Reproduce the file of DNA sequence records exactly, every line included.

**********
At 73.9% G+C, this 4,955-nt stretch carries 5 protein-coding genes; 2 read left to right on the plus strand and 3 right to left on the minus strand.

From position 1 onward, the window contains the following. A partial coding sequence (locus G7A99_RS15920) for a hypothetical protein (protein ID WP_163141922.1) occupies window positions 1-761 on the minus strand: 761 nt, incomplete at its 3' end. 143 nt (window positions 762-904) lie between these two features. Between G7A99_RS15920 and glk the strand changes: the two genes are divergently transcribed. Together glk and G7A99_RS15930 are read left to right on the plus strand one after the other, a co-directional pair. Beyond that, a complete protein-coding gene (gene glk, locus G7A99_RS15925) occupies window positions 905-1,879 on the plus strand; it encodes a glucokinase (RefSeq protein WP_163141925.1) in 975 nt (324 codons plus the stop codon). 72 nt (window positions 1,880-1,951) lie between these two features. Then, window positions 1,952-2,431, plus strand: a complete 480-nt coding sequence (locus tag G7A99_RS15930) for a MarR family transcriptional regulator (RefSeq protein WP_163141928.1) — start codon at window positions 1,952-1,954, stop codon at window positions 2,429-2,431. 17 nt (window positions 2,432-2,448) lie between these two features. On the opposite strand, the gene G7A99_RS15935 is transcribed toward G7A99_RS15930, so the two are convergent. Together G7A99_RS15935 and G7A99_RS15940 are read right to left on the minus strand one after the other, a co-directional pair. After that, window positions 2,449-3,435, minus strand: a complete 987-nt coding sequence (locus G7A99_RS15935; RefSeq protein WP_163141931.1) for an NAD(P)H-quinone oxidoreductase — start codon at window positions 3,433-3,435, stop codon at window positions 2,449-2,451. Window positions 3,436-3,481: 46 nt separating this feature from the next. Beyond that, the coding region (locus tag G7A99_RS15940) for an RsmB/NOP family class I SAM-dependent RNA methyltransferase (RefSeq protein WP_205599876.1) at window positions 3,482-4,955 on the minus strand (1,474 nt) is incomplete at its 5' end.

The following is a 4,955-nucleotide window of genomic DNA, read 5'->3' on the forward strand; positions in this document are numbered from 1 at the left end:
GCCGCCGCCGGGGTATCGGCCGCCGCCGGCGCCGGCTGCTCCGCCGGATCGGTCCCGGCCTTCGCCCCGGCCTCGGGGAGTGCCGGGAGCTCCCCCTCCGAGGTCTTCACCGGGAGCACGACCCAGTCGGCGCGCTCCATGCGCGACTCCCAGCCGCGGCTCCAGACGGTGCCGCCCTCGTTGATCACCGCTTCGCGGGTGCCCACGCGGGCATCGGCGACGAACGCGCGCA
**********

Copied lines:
At 73.9% G+C, this 4,955-nt stretch carries 5 protein-coding genes; 2 read left to right on the plus strand and 3 right to left on the minus strand.

From position 1 onward, the window contains the following. A partial coding sequence (locus G7A99_RS15920) for a hypothetical protein (protein ID WP_163141922.1) occupies window positions 1-761 on the minus strand: 761 nt, incomplete at its 3' end. 143 nt (window positions 762-904) lie between these two features. Between G7A99_RS15920 and glk the strand changes: the two genes are divergently transcribed. Together glk and G7A99_RS15930 are read left to right on the plus strand one after the other, a co-directional pair. Beyond that, a complete protein-coding gene (gene glk, locus G7A99_RS15925) occupies window positions 905-1,879 on the plus strand; it encodes a glucokinase (RefSeq protein WP_163141925.1) in 975 nt (324 codons plus the stop codon). 72 nt (window positions 1,880-1,951) lie between these two features. Then, window positions 1,952-2,431, plus strand: a complete 480-nt coding sequence (locus tag G7A99_RS15930) for a MarR family transcriptional regulator (RefSeq protein WP_163141928.1) — start codon at window positions 1,952-1,954, stop codon at window positions 2,429-2,431. 17 nt (window positions 2,432-2,448) lie between these two features. On the opposite strand, the gene G7A99_RS15935 is transcribed toward G7A99_RS15930, so the two are convergent. Together G7A99_RS15935 and G7A99_RS15940 are read right to left on the minus strand one after the other, a co-directional pair. After that, window positions 2,449-3,435, minus strand: a complete 987-nt coding sequence (locus G7A99_RS15935; RefSeq protein WP_163141931.1) for an NAD(P)H-quinone oxidoreductase — start codon at window positions 3,433-3,435, stop codon at window positions 2,449-2,451. Window positions 3,436-3,481: 46 nt separating this feature from the next. Beyond that, the coding region (locus tag G7A99_RS15940) for an RsmB/NOP family class I SAM-dependent RNA methyltransferase (RefSeq protein WP_205599876.1) at window positions 3,482-4,955 on the minus strand (1,474 nt) is incomplete at its 5' end.

The following is a 4,955-nucleotide window of genomic DNA, read 5'->3' on the forward strand; positions in this document are numbered from 1 at the left end:
GCCGCCGCCGGGGTATCGGCCGCCGCCGGCGCCGGCTGCTCCGCCGGATCGGTCCCGGCCTTCGCCCCGGCCTCGGGGAGTGCCGGGAGCTCCCCCTCCGAGGTCTTCACCGGGAGCACGACCCAGTCGGCGCGCTCCATGCGCGACTCCCAGCCGCGGCTCCAGACGGTGCCGCCCTCGTTGATCACCGCTTCGCGGGTGCCCACGCGGGCATCGGCGACGAACGCGCGCA